I was really interested in the way that women of that time, despite the limitations set on them, could shape the destinies of their families. From our perspective, within modern feminism, we often miss the fact that women could be very strong, influential characters within their own families and communities. 

Maybe that is what feminism is about at its core – the tension between cultural constraints and people’s agency. 

Yes, you can say that feminism is very much about that conflict, and the intersection, of those things. 

Is there a character that you particularly relate to?

Writers like to say that there is a little bit of them in all their characters, and I think that’s true. Jennifer, a museum curator in the first story, “Reality,” was very relatable for me. Her psychological journey – from zero affiliation with her own Jewishness to a deep understanding of her cultural roots, speaks to my own concerns about what Jewishness means today. I also really enjoyed writing about Nat – a first generation Chicago newspaperman living in 1938 –he deals with similar questions, but from a very different point in time. But ultimately, I feel most in common with Yoyna, a sheltered Yeshiva student who confronts the wider world through a trip to the “big city” of Minsk. What he experiences there challenges him and changes his perceptions.

Did writing the book change you?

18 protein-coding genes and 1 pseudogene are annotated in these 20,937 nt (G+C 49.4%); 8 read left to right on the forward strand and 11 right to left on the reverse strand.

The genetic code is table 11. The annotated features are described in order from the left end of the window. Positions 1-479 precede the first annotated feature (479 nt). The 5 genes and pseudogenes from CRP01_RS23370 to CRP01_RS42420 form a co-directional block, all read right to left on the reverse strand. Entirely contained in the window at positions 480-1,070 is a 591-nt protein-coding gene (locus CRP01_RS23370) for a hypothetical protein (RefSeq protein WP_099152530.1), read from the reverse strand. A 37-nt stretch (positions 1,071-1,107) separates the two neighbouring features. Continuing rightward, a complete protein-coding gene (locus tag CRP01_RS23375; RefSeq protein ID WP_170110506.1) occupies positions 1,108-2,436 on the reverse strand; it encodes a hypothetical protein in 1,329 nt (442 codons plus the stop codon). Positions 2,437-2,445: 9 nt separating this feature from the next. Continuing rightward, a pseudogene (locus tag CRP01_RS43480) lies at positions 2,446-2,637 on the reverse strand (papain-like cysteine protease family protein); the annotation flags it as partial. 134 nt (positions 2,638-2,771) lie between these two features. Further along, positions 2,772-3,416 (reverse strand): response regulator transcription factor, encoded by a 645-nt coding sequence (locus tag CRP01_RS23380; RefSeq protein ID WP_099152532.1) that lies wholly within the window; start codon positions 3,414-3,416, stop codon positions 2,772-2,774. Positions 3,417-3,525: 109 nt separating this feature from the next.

It brought the connections with my ancestors alive. And it clarified the idea that us Jews living today are a link in a very long and dramatic chain. And that we carry that history inside of us, whether we’re aware of it or not.

What is the significance of the photo on the cover?

That photo hangs on the wall in my mother’s apartment in Toronto. It was taken on the Beth Tikvah synagogue trip to Israel in 1969. The young Canadian Jews in the photo were about to connect with Israel for the first time. In that way, it captures a pivotal moment in their lives and identities, but also symbolizes something much, much larger.

How is the book launch going given current events?

This is a challenging time to be putting a book out, because the reality of what we’ve been living through is far more harrowing and intense than any work of fiction. And yet, I feel that the book’s themes and ideas about Jewish identity are more relevant than ever.